Egypt’s Criminal Court designated the Sinai-based Ansar Bayt al-Maqdis militant group as a “terrorist body”, placing its founder on a “terror list”, alongside 207 other group members, the prosecution said on Saturday.
Egypt’s top prosecutor Hisham Barakat said in a statement that the ruling was issued in a court session on Thursday, adding that it was based on his request.
The decision comes in implementation of an anti-terrorism legislation issued in February to prepare a “list of terrorist bodies” and a “list of terrorists”, based on decisions by a special criminal judicial circuit at the Cairo Court of Appeals.
The prosecutor general said his decision is based on investigation conducted in a case where over 200 Ansar alleged members are on trial for assassinating policemen and bombing security facilities.
The trial of the 213 defendants resumed on Saturday.
All defendants face the charges of “establishing, leading and joining a terrorist group, assaulting citizens’ rights and freedoms, harming national unity and societal peace, spying for the Palestinian Hamas Movement, vandalising state institutions, murder and possession of automatic weapons, ammunition and explosives.”
The defendants are also accused of complicity in an attempt on former Interior Minister Mohamed Ibrahim’s life in September 2013.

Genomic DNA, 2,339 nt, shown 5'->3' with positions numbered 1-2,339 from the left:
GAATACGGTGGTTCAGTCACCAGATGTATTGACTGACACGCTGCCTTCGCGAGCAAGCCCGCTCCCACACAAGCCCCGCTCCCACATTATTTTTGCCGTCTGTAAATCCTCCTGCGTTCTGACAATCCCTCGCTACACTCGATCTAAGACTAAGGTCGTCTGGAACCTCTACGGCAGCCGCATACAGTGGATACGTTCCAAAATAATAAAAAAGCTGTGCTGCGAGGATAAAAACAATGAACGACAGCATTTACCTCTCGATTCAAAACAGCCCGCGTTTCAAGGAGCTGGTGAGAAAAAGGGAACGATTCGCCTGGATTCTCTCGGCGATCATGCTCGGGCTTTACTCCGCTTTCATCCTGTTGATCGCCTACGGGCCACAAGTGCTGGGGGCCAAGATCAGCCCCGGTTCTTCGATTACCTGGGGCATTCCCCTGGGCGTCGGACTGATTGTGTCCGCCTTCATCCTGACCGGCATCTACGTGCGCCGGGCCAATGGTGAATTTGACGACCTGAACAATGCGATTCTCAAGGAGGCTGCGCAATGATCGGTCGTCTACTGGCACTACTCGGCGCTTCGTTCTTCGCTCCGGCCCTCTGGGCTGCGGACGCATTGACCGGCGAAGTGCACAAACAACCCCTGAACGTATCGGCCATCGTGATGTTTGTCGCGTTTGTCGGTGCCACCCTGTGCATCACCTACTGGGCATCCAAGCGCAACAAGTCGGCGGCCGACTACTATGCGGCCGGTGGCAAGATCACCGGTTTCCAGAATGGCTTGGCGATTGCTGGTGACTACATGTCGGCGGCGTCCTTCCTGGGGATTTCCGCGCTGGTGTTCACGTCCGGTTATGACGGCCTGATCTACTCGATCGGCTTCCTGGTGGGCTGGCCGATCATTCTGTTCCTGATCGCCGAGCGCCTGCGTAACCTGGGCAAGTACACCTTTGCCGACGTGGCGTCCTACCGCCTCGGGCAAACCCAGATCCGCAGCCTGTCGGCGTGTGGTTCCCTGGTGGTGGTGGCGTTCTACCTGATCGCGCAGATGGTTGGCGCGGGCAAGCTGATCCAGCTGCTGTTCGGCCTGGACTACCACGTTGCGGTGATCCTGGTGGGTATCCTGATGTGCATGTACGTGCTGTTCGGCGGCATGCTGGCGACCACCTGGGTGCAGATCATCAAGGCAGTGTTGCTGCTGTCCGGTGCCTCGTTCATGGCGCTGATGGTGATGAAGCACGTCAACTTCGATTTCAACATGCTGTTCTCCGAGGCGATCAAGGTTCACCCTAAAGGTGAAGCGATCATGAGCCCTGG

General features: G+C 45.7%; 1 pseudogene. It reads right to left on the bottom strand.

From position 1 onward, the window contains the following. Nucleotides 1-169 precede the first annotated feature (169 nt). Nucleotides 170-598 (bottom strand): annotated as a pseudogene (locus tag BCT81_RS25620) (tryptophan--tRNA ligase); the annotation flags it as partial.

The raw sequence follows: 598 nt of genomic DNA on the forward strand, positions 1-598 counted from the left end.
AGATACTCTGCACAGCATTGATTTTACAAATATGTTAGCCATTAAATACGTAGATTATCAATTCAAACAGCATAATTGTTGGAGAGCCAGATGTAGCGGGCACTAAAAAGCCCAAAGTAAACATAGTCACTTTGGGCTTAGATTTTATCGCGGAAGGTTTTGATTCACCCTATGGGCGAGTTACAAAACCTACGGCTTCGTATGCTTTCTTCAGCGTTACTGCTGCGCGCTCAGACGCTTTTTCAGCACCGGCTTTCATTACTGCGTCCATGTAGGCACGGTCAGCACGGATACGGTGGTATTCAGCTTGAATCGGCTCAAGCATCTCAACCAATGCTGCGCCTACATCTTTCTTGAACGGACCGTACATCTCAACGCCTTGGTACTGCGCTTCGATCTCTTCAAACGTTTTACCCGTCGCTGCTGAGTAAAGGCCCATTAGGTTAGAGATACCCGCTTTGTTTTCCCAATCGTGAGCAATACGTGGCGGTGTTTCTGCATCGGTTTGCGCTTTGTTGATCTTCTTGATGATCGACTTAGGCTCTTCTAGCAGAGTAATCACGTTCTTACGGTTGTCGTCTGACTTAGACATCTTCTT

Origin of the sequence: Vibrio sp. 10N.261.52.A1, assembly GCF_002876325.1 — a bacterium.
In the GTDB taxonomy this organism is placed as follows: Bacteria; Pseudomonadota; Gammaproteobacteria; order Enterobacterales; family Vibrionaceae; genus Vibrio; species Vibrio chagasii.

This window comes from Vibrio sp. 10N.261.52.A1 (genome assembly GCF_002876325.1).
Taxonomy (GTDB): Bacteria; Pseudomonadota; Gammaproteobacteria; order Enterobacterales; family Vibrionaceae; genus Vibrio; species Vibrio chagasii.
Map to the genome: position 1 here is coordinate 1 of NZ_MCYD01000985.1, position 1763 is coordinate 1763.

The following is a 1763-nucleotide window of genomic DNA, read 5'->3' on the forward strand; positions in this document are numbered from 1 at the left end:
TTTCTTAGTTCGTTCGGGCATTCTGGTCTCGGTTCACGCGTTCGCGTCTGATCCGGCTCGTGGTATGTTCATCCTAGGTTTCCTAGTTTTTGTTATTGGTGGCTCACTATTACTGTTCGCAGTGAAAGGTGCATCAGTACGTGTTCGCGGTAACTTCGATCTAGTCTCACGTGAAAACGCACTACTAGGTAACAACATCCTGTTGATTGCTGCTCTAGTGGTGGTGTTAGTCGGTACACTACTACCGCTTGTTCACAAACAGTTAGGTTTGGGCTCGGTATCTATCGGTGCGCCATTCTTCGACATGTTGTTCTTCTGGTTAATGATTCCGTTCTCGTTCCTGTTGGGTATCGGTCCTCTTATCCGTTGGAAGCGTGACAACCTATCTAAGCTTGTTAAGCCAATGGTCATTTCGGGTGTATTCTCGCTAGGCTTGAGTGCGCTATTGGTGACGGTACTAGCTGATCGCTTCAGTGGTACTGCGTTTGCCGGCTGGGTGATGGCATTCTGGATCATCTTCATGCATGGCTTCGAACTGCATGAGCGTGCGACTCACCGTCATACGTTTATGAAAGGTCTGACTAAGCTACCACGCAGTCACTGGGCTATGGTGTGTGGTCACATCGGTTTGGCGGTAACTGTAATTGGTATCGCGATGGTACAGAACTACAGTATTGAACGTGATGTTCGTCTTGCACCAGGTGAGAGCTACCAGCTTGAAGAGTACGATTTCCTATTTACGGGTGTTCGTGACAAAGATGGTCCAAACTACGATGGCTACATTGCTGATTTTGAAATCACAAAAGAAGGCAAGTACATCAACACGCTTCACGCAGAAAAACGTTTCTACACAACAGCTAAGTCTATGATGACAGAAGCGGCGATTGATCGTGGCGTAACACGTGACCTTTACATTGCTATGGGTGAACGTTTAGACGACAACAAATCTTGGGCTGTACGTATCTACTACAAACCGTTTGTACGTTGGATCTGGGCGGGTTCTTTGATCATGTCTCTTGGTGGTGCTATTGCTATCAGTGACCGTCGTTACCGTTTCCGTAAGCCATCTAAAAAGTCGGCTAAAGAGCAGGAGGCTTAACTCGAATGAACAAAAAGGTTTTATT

The prosecution said that the individuals listed as “terrorists” are accused of communicating with and receiving training from the al-Qaeda militant group. They then established “training camps and cluster cells” in several governorates including Sinai, the statement read.
The designation order is valid for three years, according to the statement.
An individual whose name ends up on a terrorists’ list is put on a travel ban list. If the individual is a foreigner, they are put on an entry ban list.
Individuals listed as terrorists would also have their passports seized and would be prevented from issuing new passports, as per the law.
Militancy inside Egypt has seen a significant rise since July 2013, with the military ouster of Islamist President Mohamed Mursi, following mass protests against his rule. Most attacks target security forces in North Sinai.
Ansar Bayt al-Maqdis has claimed responsibility for most militant attacks carried out in the governorate since 2013. The group pledged allegiance to Islamic State fighters in Iraq and Syria last November, renaming itself as the “Sinai Province”.
Thirteen people were killed in two separate attacks in North Sinai last Sunday, including security personnel from the police and the military. Ansar claimed responsibility for both attacks on a twitter account believed to belong to the group.